St. Olaf, high school musicians play at “Festival of Bands”

The day was Nov. 12, a Saturday afternoon. Skoglund Center was set up to accommodate a concert band. Soon, the St. Olaf Festival of Bands would begin, including performances from the St. Olaf Band, the Festival Band, featuring 132 high school students from band programs all over Minnesota, and the Norseman Band.

Parents filled the bleachers, along with a few Oles. Then at 3:55 p.m., the high schoolers flooded into the gym as their families called their names and snapped photos. Some looked away in embarrassment, while others eagerly waved back. Finally, the St. Olaf students emerged. St. Olaf Band sat in the bleachers, and Norseman took their places and began the cacophony of warm-ups.

Festival of Bands is an annual tradition at St. Olaf. It begins in September, when high school band directors are invited to nominate up to five of their top students. From the over 400 nominations, an ensemble is selected to practice in an all-day rehearsal with a guest conductor, eat lunch in Stav Hall and perform in a concert that evening. This year, the conductor was Director of Bands and Professor of Music at Drake University in Des Moines Robert Meunier. He founded the Drake University Wind Symphony in 1998 and has played percussion with the Des Moines Symphony Orchestra for 28 years. In addition to conducting the Festival Band, Dr. Meunier also worked with the St. Olaf Band and Norseman Band.

Joseph Spellman ’19 plays bassoon with the Norseman Band. He thought Meunier was an outstanding choice for this year’s Festival.

“He is a fantastic conductor, and he brought a really great energy to the band room. We were playing a very complex piece that challenged our abilities, and his insights into the piece were really valuable for our performance,” Spellman said.

The concert began promptly at 4 p.m. when director of both the St. Olaf Band and the Norseman Band Timothy Mahr took the podium to conduct the latter, who opened with “An American Salute,” a vigorous arrangement of variations on the Civil War standard “When Johnny Comes Marching Home,” featuring generally unheard-of combinations of instruments, most notably a bassoon trio. Dr. Meunier then conducted “Pale Blue on Deep,” a song about the north shore of Lake Superior that the director described as “pensive in many ways, and always in some kind of motion.” Norseman then wrapped up their set with two faster numbers, “Nitro” and “Bayou Breakdown,” both of which proved to be rhythmically complex and quick-moving pieces.

The high schoolers then took the stage, with a quick introduction by Meunier.

“This is such a unique thing that we do in music,” he said. “How often do math clubs get together for one day and then put on a concert, or biology clubs? This is so unique to music and such a special thing.”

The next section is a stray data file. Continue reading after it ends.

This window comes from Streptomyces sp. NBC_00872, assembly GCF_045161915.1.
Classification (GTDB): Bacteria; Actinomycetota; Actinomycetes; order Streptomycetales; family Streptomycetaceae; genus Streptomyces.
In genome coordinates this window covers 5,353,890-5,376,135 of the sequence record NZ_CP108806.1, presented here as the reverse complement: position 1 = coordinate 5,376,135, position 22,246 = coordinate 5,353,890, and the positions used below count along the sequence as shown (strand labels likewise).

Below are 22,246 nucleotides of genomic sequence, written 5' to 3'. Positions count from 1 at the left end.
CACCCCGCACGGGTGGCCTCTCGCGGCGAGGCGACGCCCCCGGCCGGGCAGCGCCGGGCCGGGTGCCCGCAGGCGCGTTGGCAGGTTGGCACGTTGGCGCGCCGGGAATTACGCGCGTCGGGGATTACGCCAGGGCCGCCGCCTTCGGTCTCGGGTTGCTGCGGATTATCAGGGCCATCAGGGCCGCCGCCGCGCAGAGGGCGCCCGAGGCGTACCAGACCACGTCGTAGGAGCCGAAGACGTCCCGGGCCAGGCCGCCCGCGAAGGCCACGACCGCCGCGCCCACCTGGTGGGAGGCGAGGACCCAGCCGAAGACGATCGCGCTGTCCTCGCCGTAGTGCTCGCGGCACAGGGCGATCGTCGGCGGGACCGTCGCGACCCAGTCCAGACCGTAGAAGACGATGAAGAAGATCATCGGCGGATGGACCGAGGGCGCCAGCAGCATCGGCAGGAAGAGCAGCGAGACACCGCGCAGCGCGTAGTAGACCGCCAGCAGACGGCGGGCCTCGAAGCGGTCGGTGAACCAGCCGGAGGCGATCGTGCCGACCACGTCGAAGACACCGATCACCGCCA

After emphasizing that most of the students did not know each other before arriving at St. Olaf that morning, the Festival Band delved into their music. Their performance of the five selected pieces was indeed remarkable, considering the fact that they had only rehearsed as a band for a day. The audience was treated to the pulsing power of “Windsprints,” a Celtic tune called “Soles Ane” (Gaelic for “Yesterday’s Love”), a Russian “Galop” from “Moscow, Cheryomushki” and Mahr’s newest composition, “Appalachian Folk Dreams,” a pleasant song mostly in 5/4.

The most emotionally powerful piece, however, was “Kindred Spirits.” As Meunier explained, the piece was commissioned by a middle school band after a high school student murdered his parents and two younger brothers who played in the band. It included key percussion features: four chime hits to represent each life lost, and a bass drum to symbolize a fading heartbeat. The piece was the most emotional of the repertoire, and the hushed audience seemed to take a while to process the music.

Finally, the St. Olaf Band concluded the concert. They also played four pieces: “Toccata Marziale,” “Elsa’s Procession to the Cathedral” from the opera “Lohengrin,” “Blow, Eastern Winds” (directed by Meunier again) and “Oboe Concerto” by Jennifer Higdon. The latter featured St. Olaf oboe studio and woodwind methods instructor Dana Maede. The entire set was very precise, clean and well-received by the audience.

Fiona Carson ’18, a trombonist in the St. Olaf Band, agreed that their set went well.

“My favorite piece that we played was ‘Elsa’s Procession to the Cathedral’ by Wagner. It starts out so tender with a couple of woodwinds playing and I love how the flute floats above the rest of the instruments. However as the piece goes on, it grows and by the end it is magnificently big and you can just hear the joy and triumph in the music.”

Mahr closed the show and sent everyone off for dinner with some final thoughts, related to this week’s election.

“It’s been a very challenging week full of concern for the future and the uncertainty of where we’re at right now, and what we find in the arts is that it pays to let your soul be nurtured by an artistic experience. And what I’m hoping that you see is that we have with the high school group and with both these bands people from both sides of the political aisle, and yet they can come together and make music. It’s that artistic experience that I think holds hope for us.”

The Festival of Bands on Saturday may have been a pleasant way to spend an afternoon and watch skilled musicians and conductors do what they do best, but it truly was an artistic experience, as Mahr said. To catch Norseman Band’s next performance, attend their joint concert with Philharmonia on Nov. 20 at 7:30 p.m. in Boe Chapel. The St. Olaf Band’s next official concert will be their Winter Tour Home Concert on Feb. 11, 3:30 p.m. in Skoglund Center.

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